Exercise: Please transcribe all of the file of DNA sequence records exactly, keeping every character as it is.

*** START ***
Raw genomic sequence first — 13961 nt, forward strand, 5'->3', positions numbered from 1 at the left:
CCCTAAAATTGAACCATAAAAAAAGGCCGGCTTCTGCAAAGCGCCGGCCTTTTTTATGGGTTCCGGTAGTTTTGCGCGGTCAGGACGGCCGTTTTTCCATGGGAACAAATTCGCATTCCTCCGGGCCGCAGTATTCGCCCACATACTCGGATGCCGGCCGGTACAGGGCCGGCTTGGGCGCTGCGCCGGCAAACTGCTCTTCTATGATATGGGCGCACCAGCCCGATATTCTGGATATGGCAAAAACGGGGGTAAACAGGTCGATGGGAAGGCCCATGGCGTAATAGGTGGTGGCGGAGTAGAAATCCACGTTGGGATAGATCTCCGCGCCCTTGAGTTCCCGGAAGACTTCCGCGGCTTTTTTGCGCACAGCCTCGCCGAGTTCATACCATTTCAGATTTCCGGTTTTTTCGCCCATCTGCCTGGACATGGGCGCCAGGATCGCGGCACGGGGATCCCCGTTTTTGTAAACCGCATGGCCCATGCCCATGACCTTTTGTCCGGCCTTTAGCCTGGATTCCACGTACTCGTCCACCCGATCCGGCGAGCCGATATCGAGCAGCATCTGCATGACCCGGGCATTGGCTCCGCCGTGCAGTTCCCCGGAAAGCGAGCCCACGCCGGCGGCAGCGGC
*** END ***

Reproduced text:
Raw genomic sequence first — 13961 nt, forward strand, 5'->3', positions numbered from 1 at the left:
CCCTAAAATTGAACCATAAAAAAAGGCCGGCTTCTGCAAAGCGCCGGCCTTTTTTATGGGTTCCGGTAGTTTTGCGCGGTCAGGACGGCCGTTTTTCCATGGGAACAAATTCGCATTCCTCCGGGCCGCAGTATTCGCCCACATACTCGGATGCCGGCCGGTACAGGGCCGGCTTGGGCGCTGCGCCGGCAAACTGCTCTTCTATGATATGGGCGCACCAGCCCGATATTCTGGATATGGCAAAAACGGGGGTAAACAGGTCGATGGGAAGGCCCATGGCGTAATAGGTGGTGGCGGAGTAGAAATCCACGTTGGGATAGATCTCCGCGCCCTTGAGTTCCCGGAAGACTTCCGCGGCTTTTTTGCGCACAGCCTCGCCGAGTTCATACCATTTCAGATTTCCGGTTTTTTCGCCCATCTGCCTGGACATGGGCGCCAGGATCGCGGCACGGGGATCCCCGTTTTTGTAAACCGCATGGCCCATGCCCATGACCTTTTGTCCGGCCTTTAGCCTGGATTCCACGTACTCGTCCACCCGATCCGGCGAGCCGATATCGAGCAGCATCTGCATGACCCGGGCATTGGCTCCGCCGTGCAGTTCCCCGGAAAGCGAGCCCACGCCGGCGGCAGCGGC